I probably care too much about my Instagram. And most people who know me can attest to that fact. I spend way too long editing pictures: choosing filters and adjusting brightness, exposure, contrast, etc. All for what?
I mean for me, it’s fun. I genuinely enjoy fiddling with multiple edits of the same picture to post on VSCO or Instagram or to post to this blog. I really love playing around on social media. It’s a large reason why I started my own blog – to express myself online anyway I wanted to.
But at what point does it become too much? When does it turn from a creative outlet to an unhealthy obsession?
Two things have recently inspired me to write this. The first was the realization that in the span of one weekend, I have had somewhere around five separate conversations with multiple people about Instagram themes. Instagram themes. Like really? We could’ve talked about spring break plans or our lives at school but instead, we discussed Instagram themes.
And yes, I am being a bit hypocritical because I do really care about my Instagram and do worry about having an aesthetically pleasing theme. And I don’t think that there is anything wrong with the fact that I, and others, put time into Instagram. What I do think is an issue is the fact that our social media obsessions now dominate our conversations. There’s just a lot more we could be talking about.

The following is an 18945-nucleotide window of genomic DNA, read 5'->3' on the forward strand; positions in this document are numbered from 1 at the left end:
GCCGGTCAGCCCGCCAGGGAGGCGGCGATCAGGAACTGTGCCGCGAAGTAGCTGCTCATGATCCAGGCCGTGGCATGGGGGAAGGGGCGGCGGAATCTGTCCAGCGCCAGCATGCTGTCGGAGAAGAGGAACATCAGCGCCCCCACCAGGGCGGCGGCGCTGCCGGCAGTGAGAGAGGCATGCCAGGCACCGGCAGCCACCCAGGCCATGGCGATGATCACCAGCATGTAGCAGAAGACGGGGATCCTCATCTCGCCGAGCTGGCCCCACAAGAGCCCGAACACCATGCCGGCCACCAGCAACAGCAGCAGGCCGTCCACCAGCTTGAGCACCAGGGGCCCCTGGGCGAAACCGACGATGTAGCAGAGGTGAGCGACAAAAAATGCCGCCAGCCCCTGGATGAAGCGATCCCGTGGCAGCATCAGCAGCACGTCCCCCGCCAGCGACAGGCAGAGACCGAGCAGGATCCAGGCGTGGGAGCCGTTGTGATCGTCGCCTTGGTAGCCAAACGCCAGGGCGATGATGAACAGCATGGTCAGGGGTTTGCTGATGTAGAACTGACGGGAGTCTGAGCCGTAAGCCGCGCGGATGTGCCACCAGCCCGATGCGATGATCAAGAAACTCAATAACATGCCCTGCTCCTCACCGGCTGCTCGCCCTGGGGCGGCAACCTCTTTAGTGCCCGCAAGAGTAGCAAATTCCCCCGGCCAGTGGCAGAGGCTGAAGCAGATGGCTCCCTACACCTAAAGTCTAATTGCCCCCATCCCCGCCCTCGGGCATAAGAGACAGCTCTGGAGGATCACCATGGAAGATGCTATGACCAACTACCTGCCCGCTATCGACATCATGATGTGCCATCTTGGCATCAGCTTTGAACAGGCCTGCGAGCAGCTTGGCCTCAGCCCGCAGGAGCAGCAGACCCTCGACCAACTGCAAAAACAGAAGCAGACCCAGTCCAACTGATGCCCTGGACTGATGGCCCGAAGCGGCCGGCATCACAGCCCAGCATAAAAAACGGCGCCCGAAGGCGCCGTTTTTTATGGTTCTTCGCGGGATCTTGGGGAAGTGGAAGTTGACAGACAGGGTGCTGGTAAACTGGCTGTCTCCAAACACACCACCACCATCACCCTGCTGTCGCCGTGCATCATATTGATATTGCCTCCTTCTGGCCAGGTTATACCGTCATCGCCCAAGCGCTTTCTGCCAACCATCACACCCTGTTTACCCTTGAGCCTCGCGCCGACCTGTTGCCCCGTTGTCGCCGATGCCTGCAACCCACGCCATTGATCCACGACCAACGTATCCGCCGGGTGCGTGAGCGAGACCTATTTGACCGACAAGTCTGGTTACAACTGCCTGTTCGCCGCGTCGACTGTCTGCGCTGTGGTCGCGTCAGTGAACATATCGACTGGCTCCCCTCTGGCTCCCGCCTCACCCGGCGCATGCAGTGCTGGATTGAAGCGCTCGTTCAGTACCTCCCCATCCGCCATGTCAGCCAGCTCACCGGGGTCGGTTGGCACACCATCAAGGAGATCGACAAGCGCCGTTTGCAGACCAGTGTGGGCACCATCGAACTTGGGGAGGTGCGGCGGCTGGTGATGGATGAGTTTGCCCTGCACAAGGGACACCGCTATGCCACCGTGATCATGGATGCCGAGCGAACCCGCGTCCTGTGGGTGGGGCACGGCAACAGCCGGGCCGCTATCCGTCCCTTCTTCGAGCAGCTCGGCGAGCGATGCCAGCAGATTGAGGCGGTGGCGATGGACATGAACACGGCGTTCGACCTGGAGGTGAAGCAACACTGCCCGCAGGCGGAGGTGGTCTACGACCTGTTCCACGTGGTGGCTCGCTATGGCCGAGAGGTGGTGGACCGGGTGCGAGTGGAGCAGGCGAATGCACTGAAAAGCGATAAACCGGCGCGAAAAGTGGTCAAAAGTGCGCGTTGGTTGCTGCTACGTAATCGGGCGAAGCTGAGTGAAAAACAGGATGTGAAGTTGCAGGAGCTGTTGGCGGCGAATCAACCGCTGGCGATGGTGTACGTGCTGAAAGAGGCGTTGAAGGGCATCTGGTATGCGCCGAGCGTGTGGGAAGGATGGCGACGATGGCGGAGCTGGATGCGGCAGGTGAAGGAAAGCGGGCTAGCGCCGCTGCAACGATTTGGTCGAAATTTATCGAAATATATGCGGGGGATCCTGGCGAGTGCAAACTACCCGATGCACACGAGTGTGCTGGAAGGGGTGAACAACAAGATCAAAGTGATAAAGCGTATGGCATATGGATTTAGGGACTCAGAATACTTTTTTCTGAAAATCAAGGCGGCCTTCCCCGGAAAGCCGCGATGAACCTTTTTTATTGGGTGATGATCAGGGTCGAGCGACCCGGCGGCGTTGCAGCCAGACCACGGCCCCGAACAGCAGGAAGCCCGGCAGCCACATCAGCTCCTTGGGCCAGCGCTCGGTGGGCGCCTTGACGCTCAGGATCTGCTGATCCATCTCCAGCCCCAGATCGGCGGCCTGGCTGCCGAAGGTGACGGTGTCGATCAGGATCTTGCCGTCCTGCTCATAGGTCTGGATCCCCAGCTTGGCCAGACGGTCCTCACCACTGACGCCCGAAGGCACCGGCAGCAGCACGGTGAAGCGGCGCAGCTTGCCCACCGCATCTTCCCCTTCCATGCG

My second wake-up call came from a recent conversation with one of my friends at school. She noted how her group chat with all of her friends from home had moved from actual conversation to a steady stream of “just posted an Instagram” and “everyone check Insta”. Who needs to actually talk to each other when you can just show your love through a double tap? Right?
Just a moment to clarify – the purpose of this article is not to hate on social media or Instagram or people who spend a ridiculous amount of time and energy on their social media presence. I am one of those people. Rather my point is to communicate that yeah, social media is a big part of a millennial’s life, but it is not the only component.
What you see on Instagram, Facebook, Twitter, etc. is not a person’s entire life. They pick and choose the “best” moments to share. Most people aren’t as happy as they appear on Instagram. And if by some stroke of luck they are, it’s not 24/7. Instagram doesn’t show the ugly emotions that make us human because they are uncomfortable and hard to talk about.
And so, since Instagram shows only a snapshot of reality it would be silly to compare your entire life to someone’s carefully framed and edited timeline. It would also be silly to consume your entire life to your own feed. Go ahead and spend time crafting your feed, but also realize the fact that you are so much more than your social media presence. Your engagement with others should not revolve around what you can see and learn about them on a screen. So yeah, check Instagram if that’s what floats your boat. But then put the phone away and have a more meaningful conversation. There is so much more to people than what they post online – go find it out.